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Estranged From Adult Children at the Holidays?

How to survive an especially painful time for estranged parents and grandparents

Source: Tommaso79/Shutterstock

Many estranged parents feel a sense of dread when a holiday approaches. Whether it's Thanksgiving, Christmas, Easter, Hannukah, or the High Holy Days, they all want to know how they are going to survive it.

Some common questions are:

  • What do I tell people when they ask me what I'm going to do with my kids over the holidays or my birthday?
  • How do I manage my feelings of sadness, jealousy, or anger at my friends or children?
  • Are there any activities that are better or worse to do on those days?
  • Will I ever be able to get through a holiday and feel sane and whole again?
  • What should I say to others when they ask about my estranged children or grandchildren?

My short answer is: "Whatever you damn well please." In other words, you don't owe anyone an explanation, so you shouldn't feel obligated to say more than you want.

If it's an acquaintance or someone you're not close to, you can say something breezy and change the subject: "Oh, she's off in her own world. I don't see her or the kids as much as I'd like."

If they persist, you could give an update based on the last time you saw your child, grandchild, or something that you heard through the grapevine. And then change the subject.

In other words, you are not ethically obligated to say more than you'd like about your situation. Your main goal is to get in and out of the conversation and steer it into waters that are more comfortable for you to swim in.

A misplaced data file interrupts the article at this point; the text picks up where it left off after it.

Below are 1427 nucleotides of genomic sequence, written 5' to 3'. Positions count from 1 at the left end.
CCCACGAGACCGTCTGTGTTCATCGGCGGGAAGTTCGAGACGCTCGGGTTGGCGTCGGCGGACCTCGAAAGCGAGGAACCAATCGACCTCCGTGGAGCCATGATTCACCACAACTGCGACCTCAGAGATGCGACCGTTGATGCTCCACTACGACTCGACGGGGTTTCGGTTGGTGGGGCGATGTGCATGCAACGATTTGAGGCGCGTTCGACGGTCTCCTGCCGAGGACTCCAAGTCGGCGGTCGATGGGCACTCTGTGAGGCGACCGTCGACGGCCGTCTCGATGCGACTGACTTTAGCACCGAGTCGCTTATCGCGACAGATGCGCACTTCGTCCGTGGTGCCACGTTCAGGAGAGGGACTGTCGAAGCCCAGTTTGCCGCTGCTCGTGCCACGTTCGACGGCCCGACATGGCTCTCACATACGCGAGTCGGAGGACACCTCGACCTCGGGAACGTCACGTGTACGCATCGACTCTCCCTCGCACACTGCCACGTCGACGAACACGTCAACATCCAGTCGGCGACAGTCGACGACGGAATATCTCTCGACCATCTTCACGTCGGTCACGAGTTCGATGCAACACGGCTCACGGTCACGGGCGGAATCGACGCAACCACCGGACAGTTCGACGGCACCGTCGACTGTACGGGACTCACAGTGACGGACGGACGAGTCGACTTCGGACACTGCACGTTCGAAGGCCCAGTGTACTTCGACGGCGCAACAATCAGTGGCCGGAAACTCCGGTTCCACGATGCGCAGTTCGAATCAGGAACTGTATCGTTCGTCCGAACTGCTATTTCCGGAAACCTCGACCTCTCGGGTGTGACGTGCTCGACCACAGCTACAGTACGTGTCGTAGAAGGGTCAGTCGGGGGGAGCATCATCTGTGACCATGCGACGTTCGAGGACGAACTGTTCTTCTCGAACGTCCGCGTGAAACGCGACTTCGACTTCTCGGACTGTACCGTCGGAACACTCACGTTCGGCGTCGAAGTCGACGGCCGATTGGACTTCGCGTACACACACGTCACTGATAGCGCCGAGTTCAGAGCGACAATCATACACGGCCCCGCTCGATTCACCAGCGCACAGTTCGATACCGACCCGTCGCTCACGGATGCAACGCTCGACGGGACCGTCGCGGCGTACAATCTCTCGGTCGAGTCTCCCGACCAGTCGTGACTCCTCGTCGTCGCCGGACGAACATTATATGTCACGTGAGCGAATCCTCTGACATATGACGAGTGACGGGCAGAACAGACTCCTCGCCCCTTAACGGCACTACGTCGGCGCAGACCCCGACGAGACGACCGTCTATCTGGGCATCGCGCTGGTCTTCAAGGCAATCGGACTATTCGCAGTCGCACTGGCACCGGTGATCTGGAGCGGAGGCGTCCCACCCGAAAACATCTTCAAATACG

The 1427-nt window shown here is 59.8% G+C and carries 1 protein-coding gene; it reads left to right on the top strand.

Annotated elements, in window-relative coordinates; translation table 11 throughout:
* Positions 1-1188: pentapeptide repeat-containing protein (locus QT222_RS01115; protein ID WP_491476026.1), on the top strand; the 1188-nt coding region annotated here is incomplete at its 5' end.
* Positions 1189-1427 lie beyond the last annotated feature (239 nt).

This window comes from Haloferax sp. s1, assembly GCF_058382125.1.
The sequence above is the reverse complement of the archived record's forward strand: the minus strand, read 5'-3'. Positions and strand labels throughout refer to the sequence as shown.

If they insist on showing you pictures of their children and grandchildren, take a deep breath, say something appropriately complimentary, and then suddenly be overcome by a powerful desire to go to the bathroom or get something to eat or drink.

Don't isolate

The message of estrangement is that you can have your most treasured person torn from you, and there’s nothing, or seemingly nothing, that you can do about it. That experience makes most people feel scared, impotent, and enraged. It has the potential—especially if you’ve had other traumas—to make you believe that this is somehow your fate or a kind of validation of your fundamental lack of worth.

Sadly, this complex of emotions may cause you to do the one thing you shouldn't do, and that's completely withdrawing from everyone. Far better to be direct about the kind of support that you'd like from friends or concerned family. And if you don't have a lot of friends or family nearby, volunteer somewhere.

Do something fun and special

This is not a time to be stingy with yourself. If you’re anticipating feeling especially depressed or lonely, now would be a good time to get out of town or go do something that you might not typically allow yourself. In other words, you should pamper yourself, because it will probably be a harder day than other days. And then it will pass.

The pain of the estrangement may persist, but the intensity of the feelings stimulated by the holidays will fade. Over time, you can get better and better at learning how to develop a sense of serenity, even without your child or grandchild in your life. It takes patience and practice, but it is within your reach.